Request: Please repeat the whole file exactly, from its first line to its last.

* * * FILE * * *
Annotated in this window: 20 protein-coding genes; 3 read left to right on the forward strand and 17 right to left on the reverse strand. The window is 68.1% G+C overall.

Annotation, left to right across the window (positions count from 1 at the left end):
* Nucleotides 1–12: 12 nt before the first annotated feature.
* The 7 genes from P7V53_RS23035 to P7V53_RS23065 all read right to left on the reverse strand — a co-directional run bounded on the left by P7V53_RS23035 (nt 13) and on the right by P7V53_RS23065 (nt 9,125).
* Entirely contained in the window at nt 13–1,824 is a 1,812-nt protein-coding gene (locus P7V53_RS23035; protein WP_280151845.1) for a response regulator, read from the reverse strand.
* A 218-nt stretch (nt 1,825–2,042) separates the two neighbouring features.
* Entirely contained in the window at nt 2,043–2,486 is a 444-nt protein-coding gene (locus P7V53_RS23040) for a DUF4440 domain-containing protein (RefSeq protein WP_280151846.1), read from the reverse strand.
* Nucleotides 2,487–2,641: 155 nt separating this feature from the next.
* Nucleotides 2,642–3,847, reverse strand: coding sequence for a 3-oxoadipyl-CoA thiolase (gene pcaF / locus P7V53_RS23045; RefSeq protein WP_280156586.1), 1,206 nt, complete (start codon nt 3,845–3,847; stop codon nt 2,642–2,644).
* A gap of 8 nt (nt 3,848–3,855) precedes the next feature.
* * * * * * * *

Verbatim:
Annotated in this window: 20 protein-coding genes; 3 read left to right on the forward strand and 17 right to left on the reverse strand. The window is 68.1% G+C overall.

Annotation, left to right across the window (positions count from 1 at the left end):
* Nucleotides 1–12: 12 nt before the first annotated feature.
* The 7 genes from P7V53_RS23035 to P7V53_RS23065 all read right to left on the reverse strand — a co-directional run bounded on the left by P7V53_RS23035 (nt 13) and on the right by P7V53_RS23065 (nt 9,125).
* Entirely contained in the window at nt 13–1,824 is a 1,812-nt protein-coding gene (locus P7V53_RS23035; protein WP_280151845.1) for a response regulator, read from the reverse strand.
* A 218-nt stretch (nt 1,825–2,042) separates the two neighbouring features.
* Entirely contained in the window at nt 2,043–2,486 is a 444-nt protein-coding gene (locus P7V53_RS23040) for a DUF4440 domain-containing protein (RefSeq protein WP_280151846.1), read from the reverse strand.
* Nucleotides 2,487–2,641: 155 nt separating this feature from the next.
* Nucleotides 2,642–3,847, reverse strand: coding sequence for a 3-oxoadipyl-CoA thiolase (gene pcaF / locus P7V53_RS23045; RefSeq protein WP_280156586.1), 1,206 nt, complete (start codon nt 3,845–3,847; stop codon nt 2,642–2,644).
* A gap of 8 nt (nt 3,848–3,855) precedes the next feature.